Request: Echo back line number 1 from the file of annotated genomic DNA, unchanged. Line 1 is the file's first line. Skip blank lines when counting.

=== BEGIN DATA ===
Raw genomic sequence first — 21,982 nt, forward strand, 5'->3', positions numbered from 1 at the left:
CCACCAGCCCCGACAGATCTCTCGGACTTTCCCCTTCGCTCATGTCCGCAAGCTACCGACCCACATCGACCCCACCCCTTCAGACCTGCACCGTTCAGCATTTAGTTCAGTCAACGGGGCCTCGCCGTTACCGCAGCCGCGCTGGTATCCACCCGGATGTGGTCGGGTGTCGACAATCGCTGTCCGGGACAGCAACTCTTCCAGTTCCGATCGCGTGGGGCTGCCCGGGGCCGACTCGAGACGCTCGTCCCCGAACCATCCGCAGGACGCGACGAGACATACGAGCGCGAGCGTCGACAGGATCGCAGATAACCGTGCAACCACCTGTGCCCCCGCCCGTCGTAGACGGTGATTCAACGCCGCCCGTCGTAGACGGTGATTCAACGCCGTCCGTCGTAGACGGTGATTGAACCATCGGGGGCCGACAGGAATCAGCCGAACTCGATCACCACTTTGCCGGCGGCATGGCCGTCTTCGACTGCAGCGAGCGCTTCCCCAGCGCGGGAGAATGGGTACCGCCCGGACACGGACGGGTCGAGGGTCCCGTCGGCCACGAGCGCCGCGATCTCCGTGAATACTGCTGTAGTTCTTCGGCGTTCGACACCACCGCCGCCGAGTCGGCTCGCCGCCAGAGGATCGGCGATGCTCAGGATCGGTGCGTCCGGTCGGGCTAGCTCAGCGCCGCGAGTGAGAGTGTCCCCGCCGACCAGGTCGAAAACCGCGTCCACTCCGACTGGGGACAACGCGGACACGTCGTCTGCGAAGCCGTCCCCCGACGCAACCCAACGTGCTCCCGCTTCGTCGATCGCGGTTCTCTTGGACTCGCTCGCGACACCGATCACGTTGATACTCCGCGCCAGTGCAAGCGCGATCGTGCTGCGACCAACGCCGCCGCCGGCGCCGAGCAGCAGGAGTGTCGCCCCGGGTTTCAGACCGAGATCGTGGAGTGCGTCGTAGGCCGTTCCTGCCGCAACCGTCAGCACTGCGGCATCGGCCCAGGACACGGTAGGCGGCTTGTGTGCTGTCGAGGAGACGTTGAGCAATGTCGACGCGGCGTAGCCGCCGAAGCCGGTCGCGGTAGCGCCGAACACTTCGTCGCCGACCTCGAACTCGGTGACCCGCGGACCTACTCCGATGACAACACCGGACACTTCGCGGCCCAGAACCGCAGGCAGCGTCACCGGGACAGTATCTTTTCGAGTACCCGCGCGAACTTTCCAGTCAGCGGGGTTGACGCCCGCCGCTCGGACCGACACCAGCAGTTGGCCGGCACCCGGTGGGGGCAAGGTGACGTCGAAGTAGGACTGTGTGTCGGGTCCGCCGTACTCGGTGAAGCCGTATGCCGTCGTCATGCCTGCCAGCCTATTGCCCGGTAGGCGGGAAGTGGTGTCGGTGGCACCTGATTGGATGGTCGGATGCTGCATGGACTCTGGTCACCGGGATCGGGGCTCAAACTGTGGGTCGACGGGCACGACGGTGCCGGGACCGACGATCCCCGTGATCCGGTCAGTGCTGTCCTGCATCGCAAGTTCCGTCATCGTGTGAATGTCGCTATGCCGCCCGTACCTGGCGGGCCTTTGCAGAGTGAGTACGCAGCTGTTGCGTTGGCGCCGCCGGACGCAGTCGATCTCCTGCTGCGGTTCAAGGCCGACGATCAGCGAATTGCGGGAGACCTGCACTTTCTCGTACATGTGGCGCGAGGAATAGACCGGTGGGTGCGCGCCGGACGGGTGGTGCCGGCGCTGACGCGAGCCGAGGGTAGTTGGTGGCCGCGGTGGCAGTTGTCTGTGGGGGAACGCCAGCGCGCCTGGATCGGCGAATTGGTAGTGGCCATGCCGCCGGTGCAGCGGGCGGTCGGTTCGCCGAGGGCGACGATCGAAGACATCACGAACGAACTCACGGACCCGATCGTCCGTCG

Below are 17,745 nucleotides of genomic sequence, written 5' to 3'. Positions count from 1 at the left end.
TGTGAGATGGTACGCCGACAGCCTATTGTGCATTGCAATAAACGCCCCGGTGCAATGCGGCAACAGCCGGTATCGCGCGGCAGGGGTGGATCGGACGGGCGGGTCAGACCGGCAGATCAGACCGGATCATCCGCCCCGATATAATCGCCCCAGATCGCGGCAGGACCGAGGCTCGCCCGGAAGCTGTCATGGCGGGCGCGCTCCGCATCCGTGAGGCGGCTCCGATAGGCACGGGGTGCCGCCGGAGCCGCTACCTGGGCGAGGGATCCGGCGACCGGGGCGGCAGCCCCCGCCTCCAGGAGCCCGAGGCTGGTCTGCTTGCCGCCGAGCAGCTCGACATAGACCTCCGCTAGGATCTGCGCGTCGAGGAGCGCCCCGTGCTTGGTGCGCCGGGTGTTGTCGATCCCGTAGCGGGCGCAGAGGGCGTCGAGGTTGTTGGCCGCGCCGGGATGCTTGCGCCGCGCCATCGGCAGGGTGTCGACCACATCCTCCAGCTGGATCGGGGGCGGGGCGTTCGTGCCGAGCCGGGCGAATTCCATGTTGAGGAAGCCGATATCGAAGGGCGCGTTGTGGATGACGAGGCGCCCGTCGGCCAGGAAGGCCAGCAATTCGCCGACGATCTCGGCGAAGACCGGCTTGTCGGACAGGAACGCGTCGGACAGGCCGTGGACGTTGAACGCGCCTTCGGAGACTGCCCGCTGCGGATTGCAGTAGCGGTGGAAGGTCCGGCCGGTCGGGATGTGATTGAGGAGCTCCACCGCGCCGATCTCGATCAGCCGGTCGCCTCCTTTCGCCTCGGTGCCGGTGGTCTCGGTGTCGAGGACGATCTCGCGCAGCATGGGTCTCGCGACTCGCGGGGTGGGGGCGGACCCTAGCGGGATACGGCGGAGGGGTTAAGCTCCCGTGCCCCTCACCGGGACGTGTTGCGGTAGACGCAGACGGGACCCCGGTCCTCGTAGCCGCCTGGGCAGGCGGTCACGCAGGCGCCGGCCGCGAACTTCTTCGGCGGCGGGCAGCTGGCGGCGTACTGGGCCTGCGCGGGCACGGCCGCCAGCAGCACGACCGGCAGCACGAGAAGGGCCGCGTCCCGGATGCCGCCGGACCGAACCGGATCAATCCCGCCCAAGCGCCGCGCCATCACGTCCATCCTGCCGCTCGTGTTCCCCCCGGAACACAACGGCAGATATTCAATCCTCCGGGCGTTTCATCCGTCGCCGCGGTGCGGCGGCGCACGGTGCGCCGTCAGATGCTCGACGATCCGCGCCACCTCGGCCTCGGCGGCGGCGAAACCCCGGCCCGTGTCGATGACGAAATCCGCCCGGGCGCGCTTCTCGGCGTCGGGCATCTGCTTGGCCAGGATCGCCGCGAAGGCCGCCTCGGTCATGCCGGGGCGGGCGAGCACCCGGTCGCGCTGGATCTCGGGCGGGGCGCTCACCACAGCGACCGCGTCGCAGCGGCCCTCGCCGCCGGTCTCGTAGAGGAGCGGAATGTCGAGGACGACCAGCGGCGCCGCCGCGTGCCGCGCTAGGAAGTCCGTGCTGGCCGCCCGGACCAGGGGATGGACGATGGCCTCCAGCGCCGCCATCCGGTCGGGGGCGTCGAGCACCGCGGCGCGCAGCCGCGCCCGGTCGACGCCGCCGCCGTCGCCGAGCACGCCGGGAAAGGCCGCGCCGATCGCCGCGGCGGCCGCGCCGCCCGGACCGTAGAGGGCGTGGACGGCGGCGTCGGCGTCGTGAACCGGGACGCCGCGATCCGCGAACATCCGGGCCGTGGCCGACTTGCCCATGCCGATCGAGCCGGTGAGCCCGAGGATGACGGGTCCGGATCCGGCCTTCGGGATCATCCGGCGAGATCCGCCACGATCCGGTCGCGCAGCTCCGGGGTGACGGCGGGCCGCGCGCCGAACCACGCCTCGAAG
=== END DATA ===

Raw genomic sequence first — 21,982 nt, forward strand, 5'->3', positions numbered from 1 at the left: